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It began as a sudden strange fancy . . . Polly Perks had to become a boy in a hurry. Cutting off her hair and wearing trousers was easy. Learning to fart and belch in public and walk like an ape took more time.
And now she's enlisted in the army, and searching for her lost brother. But there's a war on. There's always a war on and Polly and her fellow recruits are suddenly in the thick of it, without any training, and the enemy is hunting them.
All they have on their side is the most artful sergeant in the army and a vampire with a lust for coffee. Well . . . They have the Secret. And as they take the war to the heart of the enemy, they have to use all the resources of the Monstrous Regiment.
Predjudice is rife all around us, yet with our conditioning from, and by society as a whole, we just don't see it most of the time. It takes an author with a seriously skewed outlook to take a tale of pure fantasy and wrap it around some real issues and problems, and make it something we can read, laugh, enjoy... and only after the last page has slapped us with a great big fish, realise that we have just been handed a view of our world that needs to be seen, and which has suddenly become a lot easier to cope with.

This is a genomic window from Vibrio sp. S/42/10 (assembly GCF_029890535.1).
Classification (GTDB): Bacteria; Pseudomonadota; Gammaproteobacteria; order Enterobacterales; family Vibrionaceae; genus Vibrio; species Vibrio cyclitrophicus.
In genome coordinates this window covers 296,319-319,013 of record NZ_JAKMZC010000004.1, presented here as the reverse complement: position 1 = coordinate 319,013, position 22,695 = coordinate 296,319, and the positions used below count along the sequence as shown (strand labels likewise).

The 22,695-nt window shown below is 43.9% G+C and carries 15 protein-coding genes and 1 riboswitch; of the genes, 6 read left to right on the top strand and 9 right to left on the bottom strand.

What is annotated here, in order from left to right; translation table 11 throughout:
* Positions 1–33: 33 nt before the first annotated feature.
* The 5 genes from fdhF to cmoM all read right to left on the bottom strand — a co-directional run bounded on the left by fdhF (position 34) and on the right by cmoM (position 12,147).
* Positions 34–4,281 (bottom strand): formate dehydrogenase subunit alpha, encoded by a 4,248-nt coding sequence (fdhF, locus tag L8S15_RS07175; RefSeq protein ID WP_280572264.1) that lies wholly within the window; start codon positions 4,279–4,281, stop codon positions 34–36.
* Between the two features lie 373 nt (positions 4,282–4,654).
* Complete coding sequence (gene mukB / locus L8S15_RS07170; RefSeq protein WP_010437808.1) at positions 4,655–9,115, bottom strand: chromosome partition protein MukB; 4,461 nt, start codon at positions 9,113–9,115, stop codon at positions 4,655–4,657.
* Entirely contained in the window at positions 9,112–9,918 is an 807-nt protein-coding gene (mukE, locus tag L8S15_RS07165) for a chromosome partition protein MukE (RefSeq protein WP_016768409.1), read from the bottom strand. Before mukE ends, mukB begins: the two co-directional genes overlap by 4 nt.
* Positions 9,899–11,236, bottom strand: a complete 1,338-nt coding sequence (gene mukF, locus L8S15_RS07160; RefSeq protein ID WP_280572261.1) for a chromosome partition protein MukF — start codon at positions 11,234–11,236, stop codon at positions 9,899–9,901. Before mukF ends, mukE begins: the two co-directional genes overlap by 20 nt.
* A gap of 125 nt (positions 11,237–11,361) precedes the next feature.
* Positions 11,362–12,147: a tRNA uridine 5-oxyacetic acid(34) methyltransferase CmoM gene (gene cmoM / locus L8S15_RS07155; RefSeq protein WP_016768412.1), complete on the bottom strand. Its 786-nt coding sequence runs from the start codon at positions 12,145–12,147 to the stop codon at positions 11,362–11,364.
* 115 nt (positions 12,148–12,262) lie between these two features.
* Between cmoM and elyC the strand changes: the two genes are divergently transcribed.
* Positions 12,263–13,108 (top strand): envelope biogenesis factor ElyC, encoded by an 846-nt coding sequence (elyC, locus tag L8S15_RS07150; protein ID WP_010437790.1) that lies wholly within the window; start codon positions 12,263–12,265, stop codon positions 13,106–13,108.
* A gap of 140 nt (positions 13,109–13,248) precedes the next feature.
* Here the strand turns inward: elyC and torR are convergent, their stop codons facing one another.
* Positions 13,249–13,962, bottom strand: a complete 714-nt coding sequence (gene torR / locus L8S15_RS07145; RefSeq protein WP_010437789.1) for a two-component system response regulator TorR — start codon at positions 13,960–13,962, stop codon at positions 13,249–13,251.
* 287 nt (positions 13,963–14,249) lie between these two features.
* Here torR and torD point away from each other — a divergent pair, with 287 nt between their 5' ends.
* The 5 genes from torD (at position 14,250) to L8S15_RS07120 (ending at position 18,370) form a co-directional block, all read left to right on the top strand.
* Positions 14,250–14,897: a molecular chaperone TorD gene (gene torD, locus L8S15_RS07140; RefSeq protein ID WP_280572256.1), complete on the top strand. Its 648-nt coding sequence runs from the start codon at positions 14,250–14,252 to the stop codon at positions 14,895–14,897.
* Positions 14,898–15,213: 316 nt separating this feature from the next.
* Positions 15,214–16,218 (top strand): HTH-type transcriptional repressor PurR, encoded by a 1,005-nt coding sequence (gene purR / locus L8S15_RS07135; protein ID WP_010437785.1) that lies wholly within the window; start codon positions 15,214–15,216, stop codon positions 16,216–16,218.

However, even after reading right through this wonderfully witty story, I still found myself a little disappointed by it. Even when, in true Pratchett style, the very last line slapped you right back to the beginning with a punchline that took even me by surprise, I was still missing something that most Discworld books give me... a mental feeling of 'full'.
Overall, though it still carries all the hallmarks of another Pratchett Classic, I would have to disagree with the reviewer from the Starburst (whatever that is), I personally feel that this was NOT one of his best.
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Annaleah and Brian shared something special - Annaleah is sure of it. When they were together, they didn't need anyone else. It didn't matter that their relationship was secret. All that mattered was what they had with each other.
And then, out of nowhere, Brian dies. And while everyone else has their role in the grieving process, Annaleah finds herself living outside of it, unacknowledged and lonely. How can you recover from a loss that no one will let you have?
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"A torn jacket is soon mended; but hard words bruise the heart of a child."
Henry Wadsworth Longfellow (1807 - 1882)